Why starting current of self regulating cable is higher than operating current?


Why starting current of self regulating cable is higher than operating current?

Self-regulating cables have the characteristic of changing resistance and therefore power, in response to the environment surrounding them. This is referred to as having a positive temperature coefficient (PTC) of resistance. When the heater is unpowered its resistance is determined by the ambient temperature of its surroundings. When the heater is energized it begins to heat up and its resistance increases rapidly reducing the current being drawn. This initial change in current, referred to a “start-up current”, involves heating the cable itself, to overcome the thermal inertia of the heating cable itself and little heat energy is transferred to the gutter or other surface. As this is a relatively small mass, this initial start up period is quite short (usually under 5 minutes). After this, the heater resistance continues to increase (current decreases) as the gutter or other surface being heated raises in temperature. It is necessary to understand the relationship between the start-up current and the operating current to properly design a self-regulating heating system. You need to know what's the start-up current is for a given minimum start-up temperature in order to properly size the circuit breaker and prevent possible nuisance tripping.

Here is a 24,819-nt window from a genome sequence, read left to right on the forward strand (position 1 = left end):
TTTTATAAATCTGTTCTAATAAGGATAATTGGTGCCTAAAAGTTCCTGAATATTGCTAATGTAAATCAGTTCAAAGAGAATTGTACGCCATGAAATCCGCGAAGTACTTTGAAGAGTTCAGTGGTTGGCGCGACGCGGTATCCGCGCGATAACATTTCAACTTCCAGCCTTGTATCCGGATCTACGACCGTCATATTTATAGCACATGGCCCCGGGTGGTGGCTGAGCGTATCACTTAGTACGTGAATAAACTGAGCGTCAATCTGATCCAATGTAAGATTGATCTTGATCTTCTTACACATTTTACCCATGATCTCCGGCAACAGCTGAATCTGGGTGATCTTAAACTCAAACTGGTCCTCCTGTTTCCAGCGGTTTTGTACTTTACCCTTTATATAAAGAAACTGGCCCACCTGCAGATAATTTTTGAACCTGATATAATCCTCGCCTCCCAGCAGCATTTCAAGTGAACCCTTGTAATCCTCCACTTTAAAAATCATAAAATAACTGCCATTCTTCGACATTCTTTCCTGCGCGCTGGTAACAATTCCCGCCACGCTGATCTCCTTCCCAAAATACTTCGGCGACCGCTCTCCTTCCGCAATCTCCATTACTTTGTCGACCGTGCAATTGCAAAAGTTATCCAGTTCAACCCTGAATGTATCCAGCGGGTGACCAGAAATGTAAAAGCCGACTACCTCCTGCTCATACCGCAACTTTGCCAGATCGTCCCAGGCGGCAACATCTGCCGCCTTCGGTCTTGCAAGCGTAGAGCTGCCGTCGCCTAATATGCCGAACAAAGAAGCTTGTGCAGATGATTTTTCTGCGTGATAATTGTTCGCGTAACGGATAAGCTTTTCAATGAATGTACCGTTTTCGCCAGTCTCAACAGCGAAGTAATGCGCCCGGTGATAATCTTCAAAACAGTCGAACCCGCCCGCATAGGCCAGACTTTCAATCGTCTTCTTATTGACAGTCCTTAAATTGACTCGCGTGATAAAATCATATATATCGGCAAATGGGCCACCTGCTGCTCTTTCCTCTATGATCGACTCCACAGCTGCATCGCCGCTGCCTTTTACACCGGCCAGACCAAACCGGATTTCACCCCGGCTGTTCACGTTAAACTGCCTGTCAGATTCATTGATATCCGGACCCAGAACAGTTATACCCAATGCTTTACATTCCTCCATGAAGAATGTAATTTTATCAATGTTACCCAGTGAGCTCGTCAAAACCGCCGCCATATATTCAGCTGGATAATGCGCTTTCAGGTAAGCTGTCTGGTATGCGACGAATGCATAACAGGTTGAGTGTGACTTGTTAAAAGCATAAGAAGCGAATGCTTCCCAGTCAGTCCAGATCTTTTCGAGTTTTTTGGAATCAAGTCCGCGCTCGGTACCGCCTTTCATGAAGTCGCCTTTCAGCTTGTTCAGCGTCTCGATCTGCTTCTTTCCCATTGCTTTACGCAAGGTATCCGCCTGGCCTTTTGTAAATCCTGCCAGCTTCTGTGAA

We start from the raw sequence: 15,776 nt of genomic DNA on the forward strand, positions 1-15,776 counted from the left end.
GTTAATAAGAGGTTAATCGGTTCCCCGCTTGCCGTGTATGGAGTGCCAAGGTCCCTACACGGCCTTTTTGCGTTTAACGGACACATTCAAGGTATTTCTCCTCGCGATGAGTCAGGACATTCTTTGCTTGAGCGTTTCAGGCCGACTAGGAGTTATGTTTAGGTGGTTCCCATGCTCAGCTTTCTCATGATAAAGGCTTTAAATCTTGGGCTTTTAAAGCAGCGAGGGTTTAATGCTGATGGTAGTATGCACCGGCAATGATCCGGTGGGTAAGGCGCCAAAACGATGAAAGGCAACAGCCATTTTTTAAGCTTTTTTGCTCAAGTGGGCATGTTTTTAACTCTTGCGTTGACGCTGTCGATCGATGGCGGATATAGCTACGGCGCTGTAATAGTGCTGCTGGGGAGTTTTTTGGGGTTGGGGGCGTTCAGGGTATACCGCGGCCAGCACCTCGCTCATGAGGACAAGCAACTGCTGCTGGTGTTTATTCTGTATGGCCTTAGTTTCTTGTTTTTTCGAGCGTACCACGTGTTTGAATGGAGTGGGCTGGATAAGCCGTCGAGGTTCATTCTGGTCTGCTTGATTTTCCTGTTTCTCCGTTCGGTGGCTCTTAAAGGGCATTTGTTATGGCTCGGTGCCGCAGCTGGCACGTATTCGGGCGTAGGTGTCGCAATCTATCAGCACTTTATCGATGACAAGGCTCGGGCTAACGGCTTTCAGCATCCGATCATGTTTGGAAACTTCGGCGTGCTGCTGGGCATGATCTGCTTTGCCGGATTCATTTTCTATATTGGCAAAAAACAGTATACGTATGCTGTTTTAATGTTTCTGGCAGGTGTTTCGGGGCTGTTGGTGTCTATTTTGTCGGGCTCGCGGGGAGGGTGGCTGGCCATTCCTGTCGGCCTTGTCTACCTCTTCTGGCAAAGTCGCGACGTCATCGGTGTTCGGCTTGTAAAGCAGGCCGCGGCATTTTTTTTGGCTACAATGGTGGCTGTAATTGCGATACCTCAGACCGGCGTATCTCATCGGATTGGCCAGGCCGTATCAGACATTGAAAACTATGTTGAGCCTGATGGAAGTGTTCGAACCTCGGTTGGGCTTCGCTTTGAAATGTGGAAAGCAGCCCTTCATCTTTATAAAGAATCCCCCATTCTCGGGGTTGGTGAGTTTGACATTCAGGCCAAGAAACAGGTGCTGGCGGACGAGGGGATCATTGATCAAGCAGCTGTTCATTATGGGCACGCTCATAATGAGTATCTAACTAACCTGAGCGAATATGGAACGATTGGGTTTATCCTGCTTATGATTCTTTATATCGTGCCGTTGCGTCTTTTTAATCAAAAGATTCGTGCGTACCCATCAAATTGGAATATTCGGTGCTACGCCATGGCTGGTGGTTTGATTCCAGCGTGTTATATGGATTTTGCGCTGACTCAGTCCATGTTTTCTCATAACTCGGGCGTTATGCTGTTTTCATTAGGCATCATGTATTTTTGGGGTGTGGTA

The SR heating cable, which has a polymeric heating core, blended and loaded with carbon particles extruded in between with parallel bus bars, and that the heating takes place between the busbars by the current flow through the polymeric heating core. This provides the property of cut-to-any-length feature to the SR heating cable. 

Written by Gabriel Taut
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